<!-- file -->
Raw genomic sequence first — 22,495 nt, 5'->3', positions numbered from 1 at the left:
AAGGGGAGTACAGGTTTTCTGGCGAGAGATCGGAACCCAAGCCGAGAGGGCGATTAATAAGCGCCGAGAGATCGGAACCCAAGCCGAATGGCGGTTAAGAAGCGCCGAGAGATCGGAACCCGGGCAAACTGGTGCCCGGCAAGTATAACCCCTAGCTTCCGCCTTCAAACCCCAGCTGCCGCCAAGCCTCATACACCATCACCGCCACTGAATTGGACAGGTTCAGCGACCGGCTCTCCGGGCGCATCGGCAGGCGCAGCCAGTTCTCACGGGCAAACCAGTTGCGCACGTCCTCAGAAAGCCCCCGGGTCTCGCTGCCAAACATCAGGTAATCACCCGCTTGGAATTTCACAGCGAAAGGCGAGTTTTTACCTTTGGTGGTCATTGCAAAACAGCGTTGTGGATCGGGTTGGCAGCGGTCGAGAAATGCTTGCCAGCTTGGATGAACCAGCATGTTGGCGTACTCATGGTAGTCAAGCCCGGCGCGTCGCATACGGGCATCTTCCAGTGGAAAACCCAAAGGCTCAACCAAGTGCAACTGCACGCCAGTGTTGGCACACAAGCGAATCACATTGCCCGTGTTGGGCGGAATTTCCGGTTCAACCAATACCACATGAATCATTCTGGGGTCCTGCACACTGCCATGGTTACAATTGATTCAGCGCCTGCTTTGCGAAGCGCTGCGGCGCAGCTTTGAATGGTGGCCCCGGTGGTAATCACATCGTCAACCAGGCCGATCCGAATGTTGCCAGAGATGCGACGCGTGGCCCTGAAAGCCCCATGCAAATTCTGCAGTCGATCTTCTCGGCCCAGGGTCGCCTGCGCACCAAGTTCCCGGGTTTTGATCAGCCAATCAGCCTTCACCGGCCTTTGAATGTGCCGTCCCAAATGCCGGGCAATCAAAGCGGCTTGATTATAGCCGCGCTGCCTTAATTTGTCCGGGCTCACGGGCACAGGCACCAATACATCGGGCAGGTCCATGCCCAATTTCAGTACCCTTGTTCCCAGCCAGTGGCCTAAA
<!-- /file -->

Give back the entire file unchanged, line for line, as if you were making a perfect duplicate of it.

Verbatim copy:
Raw genomic sequence first — 22,495 nt, 5'->3', positions numbered from 1 at the left:
AAGGGGAGTACAGGTTTTCTGGCGAGAGATCGGAACCCAAGCCGAGAGGGCGATTAATAAGCGCCGAGAGATCGGAACCCAAGCCGAATGGCGGTTAAGAAGCGCCGAGAGATCGGAACCCGGGCAAACTGGTGCCCGGCAAGTATAACCCCTAGCTTCCGCCTTCAAACCCCAGCTGCCGCCAAGCCTCATACACCATCACCGCCACTGAATTGGACAGGTTCAGCGACCGGCTCTCCGGGCGCATCGGCAGGCGCAGCCAGTTCTCACGGGCAAACCAGTTGCGCACGTCCTCAGAAAGCCCCCGGGTCTCGCTGCCAAACATCAGGTAATCACCCGCTTGGAATTTCACAGCGAAAGGCGAGTTTTTACCTTTGGTGGTCATTGCAAAACAGCGTTGTGGATCGGGTTGGCAGCGGTCGAGAAATGCTTGCCAGCTTGGATGAACCAGCATGTTGGCGTACTCATGGTAGTCAAGCCCGGCGCGTCGCATACGGGCATCTTCCAGTGGAAAACCCAAAGGCTCAACCAAGTGCAACTGCACGCCAGTGTTGGCACACAAGCGAATCACATTGCCCGTGTTGGGCGGAATTTCCGGTTCAACCAATACCACATGAATCATTCTGGGGTCCTGCACACTGCCATGGTTACAATTGATTCAGCGCCTGCTTTGCGAAGCGCTGCGGCGCAGCTTTGAATGGTGGCCCCGGTGGTAATCACATCGTCAACCAGGCCGATCCGAATGTTGCCAGAGATGCGACGCGTGGCCCTGAAAGCCCCATGCAAATTCTGCAGTCGATCTTCTCGGCCCAGGGTCGCCTGCGCACCAAGTTCCCGGGTTTTGATCAGCCAATCAGCCTTCACCGGCCTTTGAATGTGCCGTCCCAAATGCCGGGCAATCAAAGCGGCTTGATTATAGCCGCGCTGCCTTAATTTGTCCGGGCTCACGGGCACAGGCACCAATACATCGGGCAGGTCCATGCCCAATTTCAGTACCCTTGTTCCCAGCCAGTGGCCTAAA